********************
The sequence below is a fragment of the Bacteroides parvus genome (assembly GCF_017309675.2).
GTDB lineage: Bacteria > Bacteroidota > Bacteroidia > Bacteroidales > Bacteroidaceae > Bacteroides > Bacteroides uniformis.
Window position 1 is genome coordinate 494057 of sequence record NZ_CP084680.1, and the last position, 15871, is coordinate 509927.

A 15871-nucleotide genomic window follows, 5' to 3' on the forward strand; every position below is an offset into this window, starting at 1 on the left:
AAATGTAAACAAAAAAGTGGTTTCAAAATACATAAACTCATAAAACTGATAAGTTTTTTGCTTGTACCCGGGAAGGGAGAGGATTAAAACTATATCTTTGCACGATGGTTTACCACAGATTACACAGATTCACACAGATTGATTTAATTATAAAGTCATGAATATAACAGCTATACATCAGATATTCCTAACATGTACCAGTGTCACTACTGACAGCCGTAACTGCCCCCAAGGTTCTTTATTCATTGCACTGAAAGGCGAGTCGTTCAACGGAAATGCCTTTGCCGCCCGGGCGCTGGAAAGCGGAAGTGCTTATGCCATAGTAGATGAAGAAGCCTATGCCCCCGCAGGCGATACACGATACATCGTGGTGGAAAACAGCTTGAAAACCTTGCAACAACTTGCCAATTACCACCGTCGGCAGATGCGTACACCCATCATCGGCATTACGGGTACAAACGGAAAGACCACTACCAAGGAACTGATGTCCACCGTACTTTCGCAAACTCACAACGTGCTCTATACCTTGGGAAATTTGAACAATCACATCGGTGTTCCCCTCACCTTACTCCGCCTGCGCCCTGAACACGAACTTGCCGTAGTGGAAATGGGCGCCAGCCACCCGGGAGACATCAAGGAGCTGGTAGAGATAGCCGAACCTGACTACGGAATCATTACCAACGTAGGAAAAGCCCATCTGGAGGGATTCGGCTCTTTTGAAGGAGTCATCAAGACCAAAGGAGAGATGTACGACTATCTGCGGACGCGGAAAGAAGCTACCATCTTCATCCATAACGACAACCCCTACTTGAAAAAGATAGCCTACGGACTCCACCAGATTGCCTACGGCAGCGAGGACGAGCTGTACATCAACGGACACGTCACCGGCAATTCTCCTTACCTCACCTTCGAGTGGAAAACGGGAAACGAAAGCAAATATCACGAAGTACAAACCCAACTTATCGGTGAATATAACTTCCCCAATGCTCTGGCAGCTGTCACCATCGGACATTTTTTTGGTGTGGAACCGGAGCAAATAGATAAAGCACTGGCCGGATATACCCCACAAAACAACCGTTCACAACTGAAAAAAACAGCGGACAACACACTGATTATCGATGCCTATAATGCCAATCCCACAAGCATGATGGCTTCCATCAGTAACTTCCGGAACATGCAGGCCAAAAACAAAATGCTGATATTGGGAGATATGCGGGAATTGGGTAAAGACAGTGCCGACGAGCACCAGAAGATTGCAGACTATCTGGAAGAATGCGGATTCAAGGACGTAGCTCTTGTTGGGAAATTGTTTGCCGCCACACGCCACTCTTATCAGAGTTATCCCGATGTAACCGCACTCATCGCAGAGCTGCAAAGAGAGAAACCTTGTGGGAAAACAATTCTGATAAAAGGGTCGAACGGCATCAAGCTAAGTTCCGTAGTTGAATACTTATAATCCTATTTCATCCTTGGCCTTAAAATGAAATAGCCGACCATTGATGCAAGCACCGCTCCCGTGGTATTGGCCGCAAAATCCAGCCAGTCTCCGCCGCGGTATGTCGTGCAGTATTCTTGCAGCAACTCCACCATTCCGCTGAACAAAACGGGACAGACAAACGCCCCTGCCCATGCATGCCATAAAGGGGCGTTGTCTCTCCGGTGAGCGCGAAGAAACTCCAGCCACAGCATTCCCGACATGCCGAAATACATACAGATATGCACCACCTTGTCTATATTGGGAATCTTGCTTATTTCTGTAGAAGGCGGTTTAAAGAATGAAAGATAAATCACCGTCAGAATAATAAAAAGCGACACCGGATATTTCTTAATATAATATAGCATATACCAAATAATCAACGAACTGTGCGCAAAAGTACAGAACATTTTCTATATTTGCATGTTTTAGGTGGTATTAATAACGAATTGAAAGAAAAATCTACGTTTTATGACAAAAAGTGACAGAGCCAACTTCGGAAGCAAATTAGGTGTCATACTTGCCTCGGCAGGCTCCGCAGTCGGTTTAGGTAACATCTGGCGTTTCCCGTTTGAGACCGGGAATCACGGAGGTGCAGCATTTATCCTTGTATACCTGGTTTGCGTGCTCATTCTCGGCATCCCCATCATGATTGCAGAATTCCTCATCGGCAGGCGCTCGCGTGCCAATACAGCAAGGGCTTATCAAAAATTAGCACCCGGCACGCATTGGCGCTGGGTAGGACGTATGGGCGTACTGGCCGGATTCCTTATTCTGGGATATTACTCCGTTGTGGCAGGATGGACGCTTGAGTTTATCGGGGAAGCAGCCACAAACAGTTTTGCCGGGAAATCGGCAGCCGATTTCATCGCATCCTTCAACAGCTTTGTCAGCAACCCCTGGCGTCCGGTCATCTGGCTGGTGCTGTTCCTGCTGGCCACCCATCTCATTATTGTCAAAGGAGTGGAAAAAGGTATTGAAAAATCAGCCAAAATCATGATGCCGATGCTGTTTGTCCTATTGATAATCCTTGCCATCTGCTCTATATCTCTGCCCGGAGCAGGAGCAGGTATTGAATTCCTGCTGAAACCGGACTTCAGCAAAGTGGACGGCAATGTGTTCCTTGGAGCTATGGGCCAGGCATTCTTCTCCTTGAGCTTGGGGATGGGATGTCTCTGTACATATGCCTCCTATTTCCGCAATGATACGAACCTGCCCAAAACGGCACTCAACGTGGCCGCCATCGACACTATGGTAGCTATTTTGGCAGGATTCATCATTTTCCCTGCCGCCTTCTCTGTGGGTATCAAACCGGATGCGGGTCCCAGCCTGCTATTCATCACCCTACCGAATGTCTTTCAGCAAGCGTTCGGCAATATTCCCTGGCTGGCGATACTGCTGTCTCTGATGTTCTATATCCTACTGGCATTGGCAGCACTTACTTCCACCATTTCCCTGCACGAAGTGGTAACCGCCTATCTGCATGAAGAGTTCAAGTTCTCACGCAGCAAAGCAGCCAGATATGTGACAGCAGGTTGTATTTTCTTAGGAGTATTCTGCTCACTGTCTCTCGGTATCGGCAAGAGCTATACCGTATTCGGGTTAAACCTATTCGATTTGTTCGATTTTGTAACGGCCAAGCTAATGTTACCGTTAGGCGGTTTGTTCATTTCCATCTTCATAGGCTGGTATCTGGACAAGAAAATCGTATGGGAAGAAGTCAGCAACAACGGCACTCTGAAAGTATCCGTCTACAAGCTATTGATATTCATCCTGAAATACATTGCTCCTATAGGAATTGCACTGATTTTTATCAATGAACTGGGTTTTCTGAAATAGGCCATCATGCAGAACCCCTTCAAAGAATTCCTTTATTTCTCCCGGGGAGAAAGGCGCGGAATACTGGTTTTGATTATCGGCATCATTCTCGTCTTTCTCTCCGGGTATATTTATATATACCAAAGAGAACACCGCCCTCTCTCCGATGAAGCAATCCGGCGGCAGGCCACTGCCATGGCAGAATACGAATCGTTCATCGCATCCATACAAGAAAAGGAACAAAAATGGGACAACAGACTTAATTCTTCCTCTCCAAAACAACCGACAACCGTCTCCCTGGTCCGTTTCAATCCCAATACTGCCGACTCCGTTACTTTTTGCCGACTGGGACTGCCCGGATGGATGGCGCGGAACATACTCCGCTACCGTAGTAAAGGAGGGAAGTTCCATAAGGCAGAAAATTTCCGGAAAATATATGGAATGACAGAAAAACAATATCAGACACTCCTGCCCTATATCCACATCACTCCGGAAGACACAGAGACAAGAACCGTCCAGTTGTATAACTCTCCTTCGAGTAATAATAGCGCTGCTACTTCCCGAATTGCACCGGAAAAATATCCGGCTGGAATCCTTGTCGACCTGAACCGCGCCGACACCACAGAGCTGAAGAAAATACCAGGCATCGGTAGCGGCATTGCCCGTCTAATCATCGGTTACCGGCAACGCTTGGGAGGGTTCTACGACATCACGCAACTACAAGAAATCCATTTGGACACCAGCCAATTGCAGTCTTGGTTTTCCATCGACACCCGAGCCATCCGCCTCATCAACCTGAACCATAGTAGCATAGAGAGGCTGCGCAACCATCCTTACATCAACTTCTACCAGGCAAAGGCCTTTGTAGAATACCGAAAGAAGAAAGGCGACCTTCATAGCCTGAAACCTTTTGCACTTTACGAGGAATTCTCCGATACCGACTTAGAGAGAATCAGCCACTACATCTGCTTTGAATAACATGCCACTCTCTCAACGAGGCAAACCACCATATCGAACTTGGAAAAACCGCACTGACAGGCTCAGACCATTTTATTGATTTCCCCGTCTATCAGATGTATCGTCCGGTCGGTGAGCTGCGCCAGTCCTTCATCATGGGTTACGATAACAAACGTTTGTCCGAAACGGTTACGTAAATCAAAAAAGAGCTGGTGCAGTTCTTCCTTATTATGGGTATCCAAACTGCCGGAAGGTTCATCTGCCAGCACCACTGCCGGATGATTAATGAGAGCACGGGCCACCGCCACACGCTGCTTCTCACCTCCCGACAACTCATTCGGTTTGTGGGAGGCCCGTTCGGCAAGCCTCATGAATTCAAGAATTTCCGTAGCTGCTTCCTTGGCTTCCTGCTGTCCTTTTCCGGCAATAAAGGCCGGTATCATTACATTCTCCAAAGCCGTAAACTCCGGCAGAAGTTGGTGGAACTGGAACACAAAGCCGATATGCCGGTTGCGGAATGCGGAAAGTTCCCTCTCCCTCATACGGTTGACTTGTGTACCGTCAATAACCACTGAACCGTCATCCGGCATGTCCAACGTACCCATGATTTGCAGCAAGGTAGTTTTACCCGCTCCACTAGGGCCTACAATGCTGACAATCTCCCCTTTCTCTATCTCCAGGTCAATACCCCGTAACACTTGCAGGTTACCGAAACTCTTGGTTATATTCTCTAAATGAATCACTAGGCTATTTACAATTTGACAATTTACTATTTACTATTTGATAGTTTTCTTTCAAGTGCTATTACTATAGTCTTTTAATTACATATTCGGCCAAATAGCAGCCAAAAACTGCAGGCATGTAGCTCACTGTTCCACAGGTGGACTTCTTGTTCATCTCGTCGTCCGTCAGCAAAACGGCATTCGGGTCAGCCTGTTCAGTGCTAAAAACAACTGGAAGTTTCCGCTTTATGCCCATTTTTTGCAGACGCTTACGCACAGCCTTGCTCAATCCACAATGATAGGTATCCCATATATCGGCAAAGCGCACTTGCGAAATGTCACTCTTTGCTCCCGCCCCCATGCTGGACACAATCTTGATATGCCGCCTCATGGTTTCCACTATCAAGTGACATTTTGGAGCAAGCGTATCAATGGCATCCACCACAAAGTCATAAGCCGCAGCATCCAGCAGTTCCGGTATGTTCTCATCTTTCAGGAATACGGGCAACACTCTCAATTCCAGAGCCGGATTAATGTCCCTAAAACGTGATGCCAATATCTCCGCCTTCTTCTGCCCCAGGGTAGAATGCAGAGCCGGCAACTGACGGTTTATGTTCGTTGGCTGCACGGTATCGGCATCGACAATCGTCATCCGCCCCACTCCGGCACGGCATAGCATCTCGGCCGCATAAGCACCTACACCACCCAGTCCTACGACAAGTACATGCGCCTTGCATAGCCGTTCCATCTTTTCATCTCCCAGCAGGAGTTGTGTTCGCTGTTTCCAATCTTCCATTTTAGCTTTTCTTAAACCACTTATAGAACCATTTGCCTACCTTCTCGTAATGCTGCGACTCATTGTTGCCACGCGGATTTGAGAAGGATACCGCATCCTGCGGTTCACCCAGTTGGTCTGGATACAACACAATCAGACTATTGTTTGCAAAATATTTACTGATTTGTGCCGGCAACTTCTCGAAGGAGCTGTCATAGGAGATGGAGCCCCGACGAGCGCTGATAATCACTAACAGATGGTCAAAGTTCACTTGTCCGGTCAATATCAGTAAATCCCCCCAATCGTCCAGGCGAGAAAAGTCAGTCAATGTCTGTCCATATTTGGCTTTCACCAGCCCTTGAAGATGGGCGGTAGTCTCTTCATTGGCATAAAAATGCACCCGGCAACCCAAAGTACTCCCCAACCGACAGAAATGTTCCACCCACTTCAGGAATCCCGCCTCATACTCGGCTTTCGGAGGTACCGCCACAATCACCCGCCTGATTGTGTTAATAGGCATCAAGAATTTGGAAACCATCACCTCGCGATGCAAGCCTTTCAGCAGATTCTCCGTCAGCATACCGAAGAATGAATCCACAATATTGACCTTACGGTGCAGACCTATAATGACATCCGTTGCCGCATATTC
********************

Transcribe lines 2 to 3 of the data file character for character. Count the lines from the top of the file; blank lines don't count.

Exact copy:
GTDB lineage: Bacteria > Bacteroidota > Bacteroidia > Bacteroidales > Bacteroidaceae > Bacteroides > Bacteroides uniformis.
Window position 1 is genome coordinate 494057 of sequence record NZ_CP084680.1, and the last position, 15871, is coordinate 509927.